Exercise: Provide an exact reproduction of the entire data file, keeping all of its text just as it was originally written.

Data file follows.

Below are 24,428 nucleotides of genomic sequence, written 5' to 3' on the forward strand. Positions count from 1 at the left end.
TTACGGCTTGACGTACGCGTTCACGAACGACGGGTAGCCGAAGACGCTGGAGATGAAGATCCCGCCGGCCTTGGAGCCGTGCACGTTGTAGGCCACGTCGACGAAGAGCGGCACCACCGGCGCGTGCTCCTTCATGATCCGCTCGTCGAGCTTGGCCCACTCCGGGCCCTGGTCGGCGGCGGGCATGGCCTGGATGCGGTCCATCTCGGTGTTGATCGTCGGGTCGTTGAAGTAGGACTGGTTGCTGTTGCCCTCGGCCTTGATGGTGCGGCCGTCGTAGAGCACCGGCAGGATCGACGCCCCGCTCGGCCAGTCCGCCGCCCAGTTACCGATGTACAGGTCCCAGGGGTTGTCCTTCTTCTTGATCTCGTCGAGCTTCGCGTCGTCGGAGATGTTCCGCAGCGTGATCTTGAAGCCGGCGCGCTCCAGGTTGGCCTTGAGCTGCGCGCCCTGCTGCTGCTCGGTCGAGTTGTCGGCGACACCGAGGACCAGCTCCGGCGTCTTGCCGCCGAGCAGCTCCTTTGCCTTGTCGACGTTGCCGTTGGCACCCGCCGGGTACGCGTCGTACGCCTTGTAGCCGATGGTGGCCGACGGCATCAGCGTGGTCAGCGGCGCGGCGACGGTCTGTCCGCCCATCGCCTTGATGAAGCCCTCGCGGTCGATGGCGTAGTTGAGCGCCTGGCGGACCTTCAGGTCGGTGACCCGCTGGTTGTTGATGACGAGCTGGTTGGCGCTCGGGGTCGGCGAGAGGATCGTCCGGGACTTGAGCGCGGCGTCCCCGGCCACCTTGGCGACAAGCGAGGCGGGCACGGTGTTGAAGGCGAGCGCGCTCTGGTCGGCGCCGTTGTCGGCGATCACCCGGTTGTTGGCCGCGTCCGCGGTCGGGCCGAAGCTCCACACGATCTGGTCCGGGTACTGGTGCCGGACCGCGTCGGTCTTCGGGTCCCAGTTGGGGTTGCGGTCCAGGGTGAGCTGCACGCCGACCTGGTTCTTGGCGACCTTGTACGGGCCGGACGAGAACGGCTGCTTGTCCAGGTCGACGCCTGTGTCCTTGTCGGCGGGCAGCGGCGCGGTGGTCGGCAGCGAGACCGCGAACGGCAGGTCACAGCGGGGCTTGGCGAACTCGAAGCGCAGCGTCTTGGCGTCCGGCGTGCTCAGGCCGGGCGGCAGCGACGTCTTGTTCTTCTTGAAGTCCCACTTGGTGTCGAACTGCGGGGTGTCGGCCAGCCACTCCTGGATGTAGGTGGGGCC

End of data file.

Below are 24,428 nucleotides of genomic sequence, written 5' to 3' on the forward strand. Positions count from 1 at the left end.
TTACGGCTTGACGTACGCGTTCACGAACGACGGGTAGCCGAAGACGCTGGAGATGAAGATCCCGCCGGCCTTGGAGCCGTGCACGTTGTAGGCCACGTCGACGAAGAGCGGCACCACCGGCGCGTGCTCCTTCATGATCCGCTCGTCGAGCTTGGCCCACTCCGGGCCCTGGTCGGCGGCGGGCATGGCCTGGATGCGGTCCATCTCGGTGTTGATCGTCGGGTCGTTGAAGTAGGACTGGTTGCTGTTGCCCTCGGCCTTGATGGTGCGGCCGTCGTAGAGCACCGGCAGGATCGACGCCCCGCTCGGCCAGTCCGCCGCCCAGTTACCGATGTACAGGTCCCAGGGGTTGTCCTTCTTCTTGATCTCGTCGAGCTTCGCGTCGTCGGAGATGTTCCGCAGCGTGATCTTGAAGCCGGCGCGCTCCAGGTTGGCCTTGAGCTGCGCGCCCTGCTGCTGCTCGGTCGAGTTGTCGGCGACACCGAGGACCAGCTCCGGCGTCTTGCCGCCGAGCAGCTCCTTTGCCTTGTCGACGTTGCCGTTGGCACCCGCCGGGTACGCGTCGTACGCCTTGTAGCCGATGGTGGCCGACGGCATCAGCGTGGTCAGCGGCGCGGCGACGGTCTGTCCGCCCATCGCCTTGATGAAGCCCTCGCGGTCGATGGCGTAGTTGAGCGCCTGGCGGACCTTCAGGTCGGTGACCCGCTGGTTGTTGATGACGAGCTGGTTGGCGCTCGGGGTCGGCGAGAGGATCGTCCGGGACTTGAGCGCGGCGTCCCCGGCCACCTTGGCGACAAGCGAGGCGGGCACGGTGTTGAAGGCGAGCGCGCTCTGGTCGGCGCCGTTGTCGGCGATCACCCGGTTGTTGGCCGCGTCCGCGGTCGGGCCGAAGCTCCACACGATCTGGTCCGGGTACTGGTGCCGGACCGCGTCGGTCTTCGGGTCCCAGTTGGGGTTGCGGTCCAGGGTGAGCTGCACGCCGACCTGGTTCTTGGCGACCTTGTACGGGCCGGACGAGAACGGCTGCTTGTCCAGGTCGACGCCTGTGTCCTTGTCGGCGGGCAGCGGCGCGGTGGTCGGCAGCGAGACCGCGAACGGCAGGTCACAGCGGGGCTTGGCGAACTCGAAGCGCAGCGTCTTGGCGTCCGGCGTGCTCAGGCCGGGCGGCAGCGACGTCTTGTTCTTCTTGAAGTCCCACTTGGTGTCGAACTGCGGGGTGTCGGCCAGCCACTCCTGGATGTAGGTGGGGCC